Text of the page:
Tastes Great, Less Fill-In (Miller Lite)

Calgon, Give and Take Me Away! (Calgon)

Time to Make the Connection (Dunkin Donuts)

You sank my Battleships! (Battleship)

Silly Dillies! (Bud Light)

License Plates to grill (Chili’s)

Get the Door. It’s Domino Theory / Get the Door. It’s Missing Dominoes (Dominos Pizza)

All the News That’s Four-Fit to Print (New York Times)

Because you’re wordsworth it. (L’Oreal)

Have it your Which Way Words. (Burger King)

He’s the most interesting puzzler in the world. (Dos Equis)

Once you daily pop crosswords, you can’t stoplines. (Pringles)

Take-a-break me off a piece by piece of that KitKat bar. (KitKat)

Give me a Brick by Brick. Give me a Brick by Brick. Break me off a Piece by Piece of that Kit Kat Bar. (KitKat)

Two at a Time for me. None for you. (Twix)

Good to the last Drop-Ins. (Maxwell House)

Me Want Honeycomb! (Honeycomb)

The toughest four Letter Perfect word on wheels. (Jeep)

Head for the Borderline. / Make a run for the Borderline. (Taco Bell)

Bubbles wobble but they don’t Spelldown. (Weebles)

Only you can prevent Fancy Fives. (Smokey the Bear/US Forest Service)

What happens in V-Words, stays in V-Words. (Las Vegas Tourism Board)

Like a good neighbor, Mystery State is there. (State Farm)

It takes a licking, but keeps on Tick-Tock Word Seeking. (Timex)

Quotefall into the Gap (The Gap)

We sell no End of the Line before it’s Two at a Time. (Paul Masson Wine)

You can’t win if you don’t Word Play. (Powerball)

I’ve Quotefallen and I can’t get up! (MedicAlert)

ABCs is for apple, J is for jacks, cinnamon toasty Crackerjacks (Apple Jacks cereal)

I can’t believe I AtoZ the whole thing! / I can’t believe I ate the Bowlgame thing! (Alka-seltzer)

You’ve got Ringers around the collar! (Whisk)

Who’s Calling? I just called to say I love you (Ma Bell)

Syllability rabbit, Trix are for kids (Trix)

Clap on! Clap off! Clap on clap off…the clapboard! (The Clapper)

I’m a Puzzler, you’re a Puzzler, he’s a Puzzler, she’s a Puzzler, wouldn’t you like to be a Puzzler too? (Dr. Pepper)

There were also a few submissions that deserve its their section, as several of our intrepid puzzlers went above and beyond.

When I bite into a Penny Press Patchwords, I get the PuzzleNation . . . (York Peppermint Patties)

If you have Fill-Ins Fill-Ins Fill-Ins, in the bipad bipad bipad, then you will like it like it like it on your iPad iPad iPad. (Libby’s)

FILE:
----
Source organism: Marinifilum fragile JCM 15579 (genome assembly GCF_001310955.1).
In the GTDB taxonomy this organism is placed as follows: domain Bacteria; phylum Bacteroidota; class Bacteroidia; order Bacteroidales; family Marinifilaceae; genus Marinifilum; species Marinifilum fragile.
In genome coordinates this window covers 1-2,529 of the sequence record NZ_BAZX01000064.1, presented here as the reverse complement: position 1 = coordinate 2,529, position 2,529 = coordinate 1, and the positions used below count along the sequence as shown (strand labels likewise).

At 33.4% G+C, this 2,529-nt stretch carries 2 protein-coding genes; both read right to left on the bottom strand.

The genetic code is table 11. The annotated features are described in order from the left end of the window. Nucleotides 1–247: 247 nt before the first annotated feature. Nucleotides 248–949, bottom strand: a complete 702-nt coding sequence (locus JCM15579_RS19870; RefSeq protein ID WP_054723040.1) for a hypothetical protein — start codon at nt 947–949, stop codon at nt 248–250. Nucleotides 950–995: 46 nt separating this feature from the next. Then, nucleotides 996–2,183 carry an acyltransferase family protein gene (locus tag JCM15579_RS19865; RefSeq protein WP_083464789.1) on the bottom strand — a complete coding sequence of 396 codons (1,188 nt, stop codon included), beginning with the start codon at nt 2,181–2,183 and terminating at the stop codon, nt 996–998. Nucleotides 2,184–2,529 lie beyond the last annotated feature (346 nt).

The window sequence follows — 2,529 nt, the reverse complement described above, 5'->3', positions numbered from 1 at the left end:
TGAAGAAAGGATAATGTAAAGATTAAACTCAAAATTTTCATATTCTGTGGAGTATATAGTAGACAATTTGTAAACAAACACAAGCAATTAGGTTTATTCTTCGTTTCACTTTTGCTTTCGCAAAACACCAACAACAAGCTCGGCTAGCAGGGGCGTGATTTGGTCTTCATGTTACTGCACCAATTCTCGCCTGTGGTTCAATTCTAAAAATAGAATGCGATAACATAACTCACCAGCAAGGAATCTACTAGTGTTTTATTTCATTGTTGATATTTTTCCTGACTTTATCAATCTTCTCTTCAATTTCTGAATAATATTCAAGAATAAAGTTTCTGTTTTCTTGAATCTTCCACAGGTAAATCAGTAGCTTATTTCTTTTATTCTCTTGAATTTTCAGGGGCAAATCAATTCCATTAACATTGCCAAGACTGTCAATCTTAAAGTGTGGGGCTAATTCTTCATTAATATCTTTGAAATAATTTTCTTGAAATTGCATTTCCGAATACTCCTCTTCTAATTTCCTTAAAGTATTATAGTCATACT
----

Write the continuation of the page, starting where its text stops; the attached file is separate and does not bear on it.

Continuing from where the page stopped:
My crossword has a first name, it’s P-E-N-N-Y. My crossword has a second name it’s P-R-E-S-S. I love to solve them every day. And if you ask me why say, Cuz Penny Press has a way with W-O-R-D-S! (Oscar Mayer)

Hold the Pick-ture This, hold the Lett-er Boxes, special orders don’t upset us, all we ask is that you let us have it your Word Ways (Burger King)

Have you come up with any Penny Dell Puzzle Slogan entries of your own? Let us know! We’d love to see them!

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The AWS Puzzle Hunt!

The crew at Lone Shark Games are responsible for some outstanding puzzles. Long-time readers no doubt remember The Maze of Games, the interactive puzzle novel / labyrinth, which is just one example of the elaborate puzzly challenges they’ve created. They’ve also hidden puzzles in numerous board games and card games, including Get Lucky and the recently released Apocrypha.

And now, they’ve masterminded an online puzzle hunt on behalf of Amazon Web Services. It’s called AWSQuest, and it’s all about saving a delightful little LEGO robot!

From the announcement email:

AWSQuest concerns a lovable tech writer named Jeff Barr and his even more lovable robot Ozz (pronounced the same as “AWS”). Ozz is made out of Amazon orange LEGO bricks and has a delightful smile.

Which means it’s all very tragic when he explodes into a million pieces. Jeff is distraught, but Ozz left rebuild instructions in the form of hidden puzzles on the AWS blog site and elsewhere. Ozz 2.0, if he can be built, will be quite the technological upgrade from the original. But first Jeff needs to find all the components…

So if you’re looking for a new puzzly challenge that will test your ingenuity and craftiness, AWSQuest might just be for you!

And if you do accept the challenge, let us know! We’d love to hear from you about the puzzle hunt!

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Elizebeth Smith Friedman, Codebreaker and Scourge of Nazi Spymasters

[William and Elizebeth Smith Friedman, hard at work.
Image courtesy of National Geographic.]

Last year, I rather ambitiously attempted to summarize the early history of American codebreaking and the NSA in a series of blog posts spanning World War II through the modern day. One of the names I cited in that series, William Friedman, is synonymous with American cryptography, thanks to his contributions to the cracking of the German ENIGMA code and his efforts to establish the National Security Agency.

Unfortunately, there is a gaping hole in the narrative I constructed. Because none of my sources made any reference to another crucial Friedman: Elizebeth Smith Friedman, William’s wife and partner in code-cracking.